Turtles move slow but they can cover a lot of ground.
When the weather warms in the spring, male and female turtles start to roam, with female turtles seeking nesting sites to lay eggs. They are busiest during May and June, but will be making their rounds anytime between April and October (Source).
The babies hatch later in the summer or early fall and are born into a world of danger, with predators being a top hazard, but roads play a role in reducing the hatchling's survival rates.
Less than 1 in a hundred turtle eggs laid will hatch and grow into an adult turtle.
Turtles take a long time to reach sexual maturity, meaning that maintaining a robust population requires protection. Adult snapping turtles, for instance, have a 99% survival rate in the wild, but road mortality tips the scales against them. The loss of a fertile adult female creates a huge deficit in the survivability of the species in a region.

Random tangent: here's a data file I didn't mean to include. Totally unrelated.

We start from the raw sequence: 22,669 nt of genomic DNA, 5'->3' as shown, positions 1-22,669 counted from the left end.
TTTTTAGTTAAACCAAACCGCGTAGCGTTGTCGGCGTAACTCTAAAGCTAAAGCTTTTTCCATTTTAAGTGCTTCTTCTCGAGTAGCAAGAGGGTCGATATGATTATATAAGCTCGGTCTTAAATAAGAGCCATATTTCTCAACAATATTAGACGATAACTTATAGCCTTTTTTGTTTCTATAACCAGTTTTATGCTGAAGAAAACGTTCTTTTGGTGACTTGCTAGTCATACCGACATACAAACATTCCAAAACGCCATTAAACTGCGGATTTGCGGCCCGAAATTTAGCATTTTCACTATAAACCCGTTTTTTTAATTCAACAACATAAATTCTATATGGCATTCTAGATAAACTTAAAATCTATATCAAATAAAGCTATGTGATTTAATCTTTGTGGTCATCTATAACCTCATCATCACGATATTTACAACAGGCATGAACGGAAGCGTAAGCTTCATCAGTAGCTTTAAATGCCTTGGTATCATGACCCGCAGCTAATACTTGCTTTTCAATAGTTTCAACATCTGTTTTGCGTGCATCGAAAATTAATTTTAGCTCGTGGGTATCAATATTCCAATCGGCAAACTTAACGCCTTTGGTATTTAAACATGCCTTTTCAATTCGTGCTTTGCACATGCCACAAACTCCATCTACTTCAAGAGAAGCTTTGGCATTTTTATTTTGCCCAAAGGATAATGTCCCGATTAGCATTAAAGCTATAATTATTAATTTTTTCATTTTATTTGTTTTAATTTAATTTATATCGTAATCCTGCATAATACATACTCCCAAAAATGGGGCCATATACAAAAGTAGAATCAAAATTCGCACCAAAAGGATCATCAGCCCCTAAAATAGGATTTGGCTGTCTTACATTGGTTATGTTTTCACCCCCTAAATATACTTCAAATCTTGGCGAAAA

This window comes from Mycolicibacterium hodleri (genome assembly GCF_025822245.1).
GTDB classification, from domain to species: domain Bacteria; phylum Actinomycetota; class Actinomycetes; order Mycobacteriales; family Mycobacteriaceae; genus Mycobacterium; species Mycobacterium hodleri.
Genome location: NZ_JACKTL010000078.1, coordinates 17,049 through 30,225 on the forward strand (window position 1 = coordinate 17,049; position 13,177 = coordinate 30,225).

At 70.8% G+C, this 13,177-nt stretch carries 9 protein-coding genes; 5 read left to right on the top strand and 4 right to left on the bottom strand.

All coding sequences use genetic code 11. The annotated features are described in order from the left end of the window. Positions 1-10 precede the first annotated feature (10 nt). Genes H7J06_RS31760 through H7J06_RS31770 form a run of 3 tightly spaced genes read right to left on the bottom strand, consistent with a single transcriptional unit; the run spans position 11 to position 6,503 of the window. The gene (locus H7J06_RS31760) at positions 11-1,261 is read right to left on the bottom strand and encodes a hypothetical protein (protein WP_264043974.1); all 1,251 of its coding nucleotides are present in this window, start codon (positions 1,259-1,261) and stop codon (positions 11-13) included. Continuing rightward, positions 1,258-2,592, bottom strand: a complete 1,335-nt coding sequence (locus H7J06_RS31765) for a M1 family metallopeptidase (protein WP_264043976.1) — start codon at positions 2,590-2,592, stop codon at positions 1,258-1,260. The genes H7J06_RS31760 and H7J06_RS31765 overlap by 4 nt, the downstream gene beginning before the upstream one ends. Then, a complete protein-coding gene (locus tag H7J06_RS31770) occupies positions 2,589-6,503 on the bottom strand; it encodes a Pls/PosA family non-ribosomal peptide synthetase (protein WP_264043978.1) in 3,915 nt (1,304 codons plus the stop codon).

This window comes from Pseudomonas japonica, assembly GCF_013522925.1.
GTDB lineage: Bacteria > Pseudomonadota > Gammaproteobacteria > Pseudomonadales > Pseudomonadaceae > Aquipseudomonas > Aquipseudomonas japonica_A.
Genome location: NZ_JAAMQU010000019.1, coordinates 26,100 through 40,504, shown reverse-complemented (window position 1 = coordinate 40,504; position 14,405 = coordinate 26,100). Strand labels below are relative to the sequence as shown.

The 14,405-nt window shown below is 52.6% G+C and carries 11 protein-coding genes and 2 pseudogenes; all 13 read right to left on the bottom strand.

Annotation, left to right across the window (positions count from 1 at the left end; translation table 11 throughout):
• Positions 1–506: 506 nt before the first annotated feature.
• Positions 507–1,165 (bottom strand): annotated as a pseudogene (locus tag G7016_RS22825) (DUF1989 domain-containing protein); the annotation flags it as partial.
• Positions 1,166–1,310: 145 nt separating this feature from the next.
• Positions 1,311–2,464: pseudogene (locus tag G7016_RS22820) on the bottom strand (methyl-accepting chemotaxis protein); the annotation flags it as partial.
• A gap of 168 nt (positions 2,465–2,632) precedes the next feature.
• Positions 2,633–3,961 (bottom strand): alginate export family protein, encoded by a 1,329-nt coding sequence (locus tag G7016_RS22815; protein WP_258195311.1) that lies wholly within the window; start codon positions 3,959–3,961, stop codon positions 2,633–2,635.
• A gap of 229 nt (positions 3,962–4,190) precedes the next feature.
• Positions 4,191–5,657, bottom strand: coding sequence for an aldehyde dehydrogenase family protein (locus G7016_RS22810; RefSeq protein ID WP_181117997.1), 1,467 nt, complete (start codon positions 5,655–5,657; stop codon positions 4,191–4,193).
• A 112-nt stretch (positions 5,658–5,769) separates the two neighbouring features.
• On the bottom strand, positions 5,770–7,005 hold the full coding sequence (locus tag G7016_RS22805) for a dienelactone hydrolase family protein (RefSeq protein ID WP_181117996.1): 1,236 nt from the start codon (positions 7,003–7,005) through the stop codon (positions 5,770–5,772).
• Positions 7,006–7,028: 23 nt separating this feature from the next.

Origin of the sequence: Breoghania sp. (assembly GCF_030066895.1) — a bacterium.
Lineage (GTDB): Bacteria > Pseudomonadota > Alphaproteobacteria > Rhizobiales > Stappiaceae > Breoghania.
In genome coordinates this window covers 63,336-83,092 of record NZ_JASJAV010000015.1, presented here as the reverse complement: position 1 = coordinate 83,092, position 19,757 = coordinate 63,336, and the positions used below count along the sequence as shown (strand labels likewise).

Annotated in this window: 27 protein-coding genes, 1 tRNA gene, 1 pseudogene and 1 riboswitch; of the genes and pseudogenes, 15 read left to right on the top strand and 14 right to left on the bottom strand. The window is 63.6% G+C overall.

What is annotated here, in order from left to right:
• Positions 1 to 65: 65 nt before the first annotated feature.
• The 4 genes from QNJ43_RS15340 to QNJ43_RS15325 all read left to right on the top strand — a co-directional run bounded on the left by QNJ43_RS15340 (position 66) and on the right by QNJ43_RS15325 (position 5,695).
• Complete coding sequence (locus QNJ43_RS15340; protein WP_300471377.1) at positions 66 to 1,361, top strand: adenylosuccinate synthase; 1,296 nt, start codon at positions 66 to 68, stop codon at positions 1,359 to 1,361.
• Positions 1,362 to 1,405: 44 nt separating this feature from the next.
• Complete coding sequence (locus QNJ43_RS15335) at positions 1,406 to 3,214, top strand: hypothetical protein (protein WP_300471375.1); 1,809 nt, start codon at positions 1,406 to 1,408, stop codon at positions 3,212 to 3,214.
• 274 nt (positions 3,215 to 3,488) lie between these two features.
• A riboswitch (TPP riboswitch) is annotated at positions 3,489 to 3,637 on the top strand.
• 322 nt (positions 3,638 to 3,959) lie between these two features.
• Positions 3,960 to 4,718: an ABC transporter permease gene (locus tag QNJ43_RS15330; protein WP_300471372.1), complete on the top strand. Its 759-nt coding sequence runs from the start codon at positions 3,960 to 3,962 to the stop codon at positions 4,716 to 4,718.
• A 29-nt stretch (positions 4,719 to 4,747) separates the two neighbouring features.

A good source for information on turtles is https://ontarioturtle.ca/turtles/.
We are asking people locally to pledge to avoid using Cootes Drive in order to give at-risk turtles a fighting chance.
If you haven't yet, please sign our pledge (it takes less than one minute to complete) here: